2014-10-08 / Sandy Days, Salty Nights

A footwear dilemma in the City of Light

artis HENDERSON

The American cosmetics mogul Helena Rubinstein famously said, “There are no ugly women, only lazy ones.” The French would agree, especially when it comes to fashion. The difference between French women and American women, I have often heard, is that French women are willing to be uncomfortable. In order to look good, they’ll happily take a little pain. After all, what’s a toe pinch here or a constricted ribcage there, as long as one looks one’s best?

I’m in Paris for the next month, the city of romance, surrounded by dashing, well-dressed men. My apartment sits smack in the middle of the bourgeois section of the eighth arrondissement, and every day I see guys handsome enough to make me cry.

If I’m going to find love in a place like this, I’ll to need to step up my game. Surely, how hard can it be?

The trick to fitting in here in Paris, I have discovered, is the shoes.

Unlike in other cities (New York especially, where wealth and class are signaled by a high-end dress code), Parisian stylishness is all about having your own specific look. Even in this neighborhood, women aren’t necessarily dressed up. They’re just dressed well. I’ve seen tailored blazers and edgy leather jackets, miniskirts and trousers.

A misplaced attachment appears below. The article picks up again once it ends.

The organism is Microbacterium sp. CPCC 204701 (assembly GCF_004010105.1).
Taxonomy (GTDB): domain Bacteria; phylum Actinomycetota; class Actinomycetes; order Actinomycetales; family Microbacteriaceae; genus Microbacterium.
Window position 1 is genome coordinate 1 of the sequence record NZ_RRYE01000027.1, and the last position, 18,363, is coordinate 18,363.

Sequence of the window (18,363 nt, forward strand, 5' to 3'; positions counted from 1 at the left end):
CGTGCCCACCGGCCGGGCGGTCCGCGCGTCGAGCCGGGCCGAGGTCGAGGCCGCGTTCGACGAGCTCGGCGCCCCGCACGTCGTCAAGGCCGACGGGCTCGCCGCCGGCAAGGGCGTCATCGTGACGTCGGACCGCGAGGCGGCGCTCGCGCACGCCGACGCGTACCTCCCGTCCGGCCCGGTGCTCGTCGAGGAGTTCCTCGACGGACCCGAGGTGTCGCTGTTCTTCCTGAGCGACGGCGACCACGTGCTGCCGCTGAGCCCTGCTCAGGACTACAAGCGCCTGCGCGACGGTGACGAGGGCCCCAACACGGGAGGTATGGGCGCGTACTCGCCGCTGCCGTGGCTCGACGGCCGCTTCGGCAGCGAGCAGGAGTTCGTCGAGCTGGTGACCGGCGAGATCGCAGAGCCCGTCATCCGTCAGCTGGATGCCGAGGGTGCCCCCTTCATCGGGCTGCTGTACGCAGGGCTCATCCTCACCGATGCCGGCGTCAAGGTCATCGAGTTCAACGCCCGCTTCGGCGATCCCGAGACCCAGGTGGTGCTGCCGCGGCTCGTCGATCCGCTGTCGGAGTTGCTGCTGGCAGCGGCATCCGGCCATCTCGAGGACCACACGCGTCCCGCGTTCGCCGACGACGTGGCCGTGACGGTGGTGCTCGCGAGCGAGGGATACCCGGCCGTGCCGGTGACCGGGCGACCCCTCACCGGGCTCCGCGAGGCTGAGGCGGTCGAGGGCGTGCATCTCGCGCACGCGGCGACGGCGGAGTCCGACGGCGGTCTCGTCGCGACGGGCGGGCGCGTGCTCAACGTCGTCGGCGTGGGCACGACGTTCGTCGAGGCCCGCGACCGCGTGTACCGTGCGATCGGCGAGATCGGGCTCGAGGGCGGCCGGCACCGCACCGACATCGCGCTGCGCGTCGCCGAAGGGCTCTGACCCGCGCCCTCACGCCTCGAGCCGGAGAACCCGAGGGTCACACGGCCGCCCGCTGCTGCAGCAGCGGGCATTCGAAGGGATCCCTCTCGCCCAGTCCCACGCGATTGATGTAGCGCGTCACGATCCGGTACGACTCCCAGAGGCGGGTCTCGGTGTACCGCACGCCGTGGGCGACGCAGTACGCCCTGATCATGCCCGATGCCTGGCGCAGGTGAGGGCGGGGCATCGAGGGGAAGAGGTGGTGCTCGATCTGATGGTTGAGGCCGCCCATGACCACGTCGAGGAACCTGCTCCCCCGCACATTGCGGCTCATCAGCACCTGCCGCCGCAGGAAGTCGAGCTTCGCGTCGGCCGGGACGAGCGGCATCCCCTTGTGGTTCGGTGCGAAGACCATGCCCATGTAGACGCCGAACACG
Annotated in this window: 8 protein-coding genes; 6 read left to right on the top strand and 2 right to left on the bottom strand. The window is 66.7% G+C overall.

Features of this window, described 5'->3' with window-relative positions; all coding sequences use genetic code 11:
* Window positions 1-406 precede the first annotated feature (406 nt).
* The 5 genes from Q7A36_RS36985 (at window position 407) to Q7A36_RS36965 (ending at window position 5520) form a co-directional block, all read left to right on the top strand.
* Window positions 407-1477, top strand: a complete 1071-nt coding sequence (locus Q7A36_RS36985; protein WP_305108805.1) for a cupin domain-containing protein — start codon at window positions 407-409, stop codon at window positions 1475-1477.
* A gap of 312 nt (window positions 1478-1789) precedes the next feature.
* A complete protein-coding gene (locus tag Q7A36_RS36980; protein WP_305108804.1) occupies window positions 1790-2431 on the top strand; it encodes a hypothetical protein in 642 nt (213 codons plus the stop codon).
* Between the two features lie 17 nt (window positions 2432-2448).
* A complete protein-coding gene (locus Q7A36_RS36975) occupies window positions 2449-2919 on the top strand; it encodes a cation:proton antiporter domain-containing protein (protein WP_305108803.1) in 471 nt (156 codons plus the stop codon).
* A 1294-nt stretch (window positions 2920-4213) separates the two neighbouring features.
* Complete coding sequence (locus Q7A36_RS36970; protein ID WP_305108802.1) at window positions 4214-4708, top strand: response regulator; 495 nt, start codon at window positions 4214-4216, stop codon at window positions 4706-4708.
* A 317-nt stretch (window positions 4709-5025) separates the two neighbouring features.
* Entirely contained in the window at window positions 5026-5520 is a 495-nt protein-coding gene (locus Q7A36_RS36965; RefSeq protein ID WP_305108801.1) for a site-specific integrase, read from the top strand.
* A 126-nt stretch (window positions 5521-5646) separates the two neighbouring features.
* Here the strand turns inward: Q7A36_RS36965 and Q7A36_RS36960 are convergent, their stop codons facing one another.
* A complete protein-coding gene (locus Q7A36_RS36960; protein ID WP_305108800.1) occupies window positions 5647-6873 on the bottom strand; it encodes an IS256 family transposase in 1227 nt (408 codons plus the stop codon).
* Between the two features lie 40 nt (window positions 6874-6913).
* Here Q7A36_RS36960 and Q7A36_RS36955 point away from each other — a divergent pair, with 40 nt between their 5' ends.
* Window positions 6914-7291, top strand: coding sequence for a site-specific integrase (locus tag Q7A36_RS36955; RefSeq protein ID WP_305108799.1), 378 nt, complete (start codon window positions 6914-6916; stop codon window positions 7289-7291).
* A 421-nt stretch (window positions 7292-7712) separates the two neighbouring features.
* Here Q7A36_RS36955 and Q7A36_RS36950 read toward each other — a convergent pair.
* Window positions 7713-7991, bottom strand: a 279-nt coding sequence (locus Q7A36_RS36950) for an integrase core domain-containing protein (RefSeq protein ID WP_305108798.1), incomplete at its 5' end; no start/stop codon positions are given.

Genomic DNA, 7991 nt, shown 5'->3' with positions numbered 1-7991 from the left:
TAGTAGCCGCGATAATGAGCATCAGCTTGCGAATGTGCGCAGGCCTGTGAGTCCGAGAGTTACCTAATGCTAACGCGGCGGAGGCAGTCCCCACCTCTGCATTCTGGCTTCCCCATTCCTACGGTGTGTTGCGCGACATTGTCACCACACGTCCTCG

The one thing they all share? Great shoes.

I’ve glimpsed an alarming number of high heels, and I wince every time I see them. The women who haven’t stepped into stilettos are mostly wearing flats, those ballet-inspired numbers with soles as thin as paper plates. And the ones who have opted out of flats are wearing cool sneakers that let you know they have mastered the art of casual footwear. The problem is, I have not.

My feet are these tender little things, and unfortunately I have some complications with my back. I used to wear high heels like it was no big thing, but now the muscles along my spine scream if I walk more than a block in anything but orthotics. The transition has been rough on my pride. So rough, that I swore I wouldn’t wear those clunkers in Paris. I’d bite the proverbial bullet if it meant looking good.

That lasted about 30 minutes. I took a tour of my neighborhood wearing a pair of cute flats with about as much support as the folded map I carried in my pocket. By the time I made it back to the apartment, I could barely stand.

The next day I bought a pair of Converse, those uber-cool sneakers I see all the Parisians wearing. I set out again, this time to take a tour through the Parc Monceau. By the time I’d made a lap around the carousel, the new shoes had rubbed blisters all over my poor feet. I hobbled home. Today, I did what I swore I’d never do: I put on my orthotic shoes. The result? Bliss.

I know that beauty means suffering, but life is hard enough without comfortable footwear. And if the men of Paris find me less charming in my sneakers? Ah, well. I already have my ticket home. ¦

— Artis Henderson is the author of “Unremarried Widow” published by Simon and Schuster.

Return to top